Scotland’s two previous trips to the World Cup failed to yield a win – in 1999 and 2007 – although there is genuine belief that an almost-entirely home-grown squad will change that during the next six weeks.
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Fellow associate nation Afghanistan and lowly-ranked Bangladesh might appear the teams Scotland could most likely overcome, but Mommsen admits it is the English who he would like to beat the most when they meet in Christchurch in their second Group A game on 23 February.
“We want to win every game we play, but that England fixture, that’s a very big one,” the 27-year-old right-handed batsman said. “I think that atmosphere is going to be a pretty good one. Hopefully we get some home support there going into that game as the underdogs, but that would be a game we’d love to turn them over in.”
A Scotland win would rank as one of the biggest World Cup shocks in history, but Mommsen’s men need only look across the Irish Sea for inspiration that they are capable of a giant-killing.
Ireland have shown at previous World Cups that associate nations can upset the top countries and at the last World Cup they famously beat England on the back of a blazing Kevin O’Brien century.
“We’re not here to fill in the numbers. We take a lot of inspiration from what Ireland have done at previous World Cups,” Mommsen added.
“You know, they’ve found a way to stand up to the big teams, and we’ll be looking to do the same thing.”
Scotland have drafted in some English help to guide them too following the re-appointment of 2010 World Twenty20-winning captain Paul Collingwood to the coaching staff.
Collingwood helped the Scots qualify last winter, when he took on an interim role alongside Craig White, and new head coach Grant Bradburn has offered him the chance to return as his assistant for the tournament proper.
“Paul joined us for the qualifying tournament in New Zealand last year and he had an immediate effect,” said Mommsen, who was born in South Africa but has remained in Scotland since graduating from Gordonstoun, Prince Charles’ old school, in Elgin. “Obviously he brings with him huge experience, a World Cup-winning captain with England, and he’s very easy to relate to.”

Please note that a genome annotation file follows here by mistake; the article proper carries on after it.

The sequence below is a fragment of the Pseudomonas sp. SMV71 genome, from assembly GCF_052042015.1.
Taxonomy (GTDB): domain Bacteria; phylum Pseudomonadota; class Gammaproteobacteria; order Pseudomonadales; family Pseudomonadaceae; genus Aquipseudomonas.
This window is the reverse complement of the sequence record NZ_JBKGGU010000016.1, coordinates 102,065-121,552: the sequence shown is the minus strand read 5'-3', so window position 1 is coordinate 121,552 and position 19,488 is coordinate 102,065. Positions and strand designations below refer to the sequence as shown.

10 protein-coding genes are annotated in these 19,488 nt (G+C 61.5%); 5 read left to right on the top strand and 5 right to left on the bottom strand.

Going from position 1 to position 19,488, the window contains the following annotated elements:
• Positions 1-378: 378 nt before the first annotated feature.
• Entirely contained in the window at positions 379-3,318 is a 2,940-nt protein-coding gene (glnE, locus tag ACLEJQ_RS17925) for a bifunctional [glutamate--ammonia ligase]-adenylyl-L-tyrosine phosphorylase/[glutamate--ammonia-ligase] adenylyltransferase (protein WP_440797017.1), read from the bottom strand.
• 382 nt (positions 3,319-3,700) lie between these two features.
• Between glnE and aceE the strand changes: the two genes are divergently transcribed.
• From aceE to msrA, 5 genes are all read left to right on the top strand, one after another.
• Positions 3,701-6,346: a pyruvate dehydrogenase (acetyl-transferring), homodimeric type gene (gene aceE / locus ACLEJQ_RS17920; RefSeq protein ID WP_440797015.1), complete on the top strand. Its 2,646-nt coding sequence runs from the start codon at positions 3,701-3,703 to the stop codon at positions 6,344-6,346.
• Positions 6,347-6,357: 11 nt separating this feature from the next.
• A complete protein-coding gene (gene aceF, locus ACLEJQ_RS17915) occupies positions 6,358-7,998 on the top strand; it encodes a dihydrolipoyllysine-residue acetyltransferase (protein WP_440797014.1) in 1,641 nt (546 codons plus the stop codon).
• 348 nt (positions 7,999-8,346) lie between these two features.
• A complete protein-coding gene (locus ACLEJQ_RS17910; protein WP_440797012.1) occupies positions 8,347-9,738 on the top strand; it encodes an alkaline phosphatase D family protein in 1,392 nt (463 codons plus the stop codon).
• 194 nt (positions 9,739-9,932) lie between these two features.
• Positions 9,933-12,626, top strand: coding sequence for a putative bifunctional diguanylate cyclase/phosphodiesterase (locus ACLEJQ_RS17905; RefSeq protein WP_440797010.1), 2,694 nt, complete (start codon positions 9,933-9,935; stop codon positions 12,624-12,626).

Only last summer Collingwood helped Durham lift the Royal London One-Day Cup – county cricket’s 50-over competition – as a player and has fitted straight back in with Scotland after arriving in Sydney on Saturday.
“He’s still playing with Durham, so he’s almost like another squad member – he’s very comfortable in our environment,” Mommsen added.
“The guys are very comfortable with him being in our environment and he’s a great guy to tap into. He’s not in your face, but at the same time very easily approachable and he adds great value to the team.”
With the next World Cup in England set to be reduced by four nations to a ten-team tournament, there will be a focus on the level of performance from the associate sides in Australia and New Zealand. Mommsen argues associate teams are worthy of a place at a showpiece event like the World Cup, but a win over a full-member nation would make the point far more clearly.
Scotland’s clash with Bangladesh, the lowest-ranked full-member nation in their group, in Nelson on 5 March therefore looms as a match with the most riding on it.
“I’ve said previously, we’re looking to try and win every single game we play, but at the same time, Bangladesh, we do see them as a target we can break down,” Mommsen said. “We’re hoping that the conditions will play into our favour and hopefully we have seamers that can exploit the conditions.”
For now Scotland will continue preparations for their opener against co-hosts New Zealand on 17 February with a warm-up match against Ireland scheduled for tomorrow in Sydney.